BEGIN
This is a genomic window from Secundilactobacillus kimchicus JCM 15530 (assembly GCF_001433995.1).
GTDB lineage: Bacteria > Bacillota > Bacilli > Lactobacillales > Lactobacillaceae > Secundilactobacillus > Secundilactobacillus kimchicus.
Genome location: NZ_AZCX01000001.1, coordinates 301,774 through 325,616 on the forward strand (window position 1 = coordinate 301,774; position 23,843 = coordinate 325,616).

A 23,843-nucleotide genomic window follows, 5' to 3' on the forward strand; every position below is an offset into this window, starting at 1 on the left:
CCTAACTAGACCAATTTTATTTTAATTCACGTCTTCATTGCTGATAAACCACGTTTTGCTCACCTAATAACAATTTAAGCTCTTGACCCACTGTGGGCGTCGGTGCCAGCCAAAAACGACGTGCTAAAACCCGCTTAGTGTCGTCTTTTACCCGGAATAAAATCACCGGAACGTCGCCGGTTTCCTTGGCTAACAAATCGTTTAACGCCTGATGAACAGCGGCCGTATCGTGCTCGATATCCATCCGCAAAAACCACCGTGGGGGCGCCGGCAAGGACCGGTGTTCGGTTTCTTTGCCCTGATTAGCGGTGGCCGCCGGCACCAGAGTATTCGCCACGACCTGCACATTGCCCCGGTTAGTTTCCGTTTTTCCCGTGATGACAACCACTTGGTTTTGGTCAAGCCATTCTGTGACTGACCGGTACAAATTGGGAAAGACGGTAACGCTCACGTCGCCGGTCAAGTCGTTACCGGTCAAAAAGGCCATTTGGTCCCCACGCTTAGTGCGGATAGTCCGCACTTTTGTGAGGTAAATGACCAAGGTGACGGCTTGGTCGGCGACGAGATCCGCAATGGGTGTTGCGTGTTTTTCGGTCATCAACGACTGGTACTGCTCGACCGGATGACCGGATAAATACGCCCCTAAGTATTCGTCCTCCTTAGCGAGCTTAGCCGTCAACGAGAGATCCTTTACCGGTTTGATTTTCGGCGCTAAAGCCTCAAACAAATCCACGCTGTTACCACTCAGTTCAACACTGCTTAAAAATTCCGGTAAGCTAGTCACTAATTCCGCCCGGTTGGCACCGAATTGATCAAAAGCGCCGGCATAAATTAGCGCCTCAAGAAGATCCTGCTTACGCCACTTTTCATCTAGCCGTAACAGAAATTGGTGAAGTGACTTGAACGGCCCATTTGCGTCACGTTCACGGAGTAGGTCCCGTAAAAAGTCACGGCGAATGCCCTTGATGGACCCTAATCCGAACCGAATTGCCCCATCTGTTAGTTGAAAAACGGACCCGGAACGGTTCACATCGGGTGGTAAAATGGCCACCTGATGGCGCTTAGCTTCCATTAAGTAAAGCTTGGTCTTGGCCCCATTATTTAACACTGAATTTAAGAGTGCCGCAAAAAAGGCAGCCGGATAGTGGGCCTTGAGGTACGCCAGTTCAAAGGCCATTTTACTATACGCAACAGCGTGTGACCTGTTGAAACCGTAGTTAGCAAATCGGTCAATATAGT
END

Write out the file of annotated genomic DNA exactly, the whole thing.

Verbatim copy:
This is a genomic window from Secundilactobacillus kimchicus JCM 15530 (assembly GCF_001433995.1).
GTDB lineage: Bacteria > Bacillota > Bacilli > Lactobacillales > Lactobacillaceae > Secundilactobacillus > Secundilactobacillus kimchicus.
Genome location: NZ_AZCX01000001.1, coordinates 301,774 through 325,616 on the forward strand (window position 1 = coordinate 301,774; position 23,843 = coordinate 325,616).

A 23,843-nucleotide genomic window follows, 5' to 3' on the forward strand; every position below is an offset into this window, starting at 1 on the left:
CCTAACTAGACCAATTTTATTTTAATTCACGTCTTCATTGCTGATAAACCACGTTTTGCTCACCTAATAACAATTTAAGCTCTTGACCCACTGTGGGCGTCGGTGCCAGCCAAAAACGACGTGCTAAAACCCGCTTAGTGTCGTCTTTTACCCGGAATAAAATCACCGGAACGTCGCCGGTTTCCTTGGCTAACAAATCGTTTAACGCCTGATGAACAGCGGCCGTATCGTGCTCGATATCCATCCGCAAAAACCACCGTGGGGGCGCCGGCAAGGACCGGTGTTCGGTTTCTTTGCCCTGATTAGCGGTGGCCGCCGGCACCAGAGTATTCGCCACGACCTGCACATTGCCCCGGTTAGTTTCCGTTTTTCCCGTGATGACAACCACTTGGTTTTGGTCAAGCCATTCTGTGACTGACCGGTACAAATTGGGAAAGACGGTAACGCTCACGTCGCCGGTCAAGTCGTTACCGGTCAAAAAGGCCATTTGGTCCCCACGCTTAGTGCGGATAGTCCGCACTTTTGTGAGGTAAATGACCAAGGTGACGGCTTGGTCGGCGACGAGATCCGCAATGGGTGTTGCGTGTTTTTCGGTCATCAACGACTGGTACTGCTCGACCGGATGACCGGATAAATACGCCCCTAAGTATTCGTCCTCCTTAGCGAGCTTAGCCGTCAACGAGAGATCCTTTACCGGTTTGATTTTCGGCGCTAAAGCCTCAAACAAATCCACGCTGTTACCACTCAGTTCAACACTGCTTAAAAATTCCGGTAAGCTAGTCACTAATTCCGCCCGGTTGGCACCGAATTGATCAAAAGCGCCGGCATAAATTAGCGCCTCAAGAAGATCCTGCTTACGCCACTTTTCATCTAGCCGTAACAGAAATTGGTGAAGTGACTTGAACGGCCCATTTGCGTCACGTTCACGGAGTAGGTCCCGTAAAAAGTCACGGCGAATGCCCTTGATGGACCCTAATCCGAACCGAATTGCCCCATCTGTTAGTTGAAAAACGGACCCGGAACGGTTCACATCGGGTGGTAAAATGGCCACCTGATGGCGCTTAGCTTCCATTAAGTAAAGCTTGGTCTTGGCCCCATTATTTAACACTGAATTTAAGAGTGCCGCAAAAAAGGCAGCCGGATAGTGGGCCTTGAGGTACGCCAGTTCAAAGGCCATTTTACTATACGCAACAGCGTGTGACCTGTTGAAACCGTAGTTAGCAAATCGGTCAATATAGT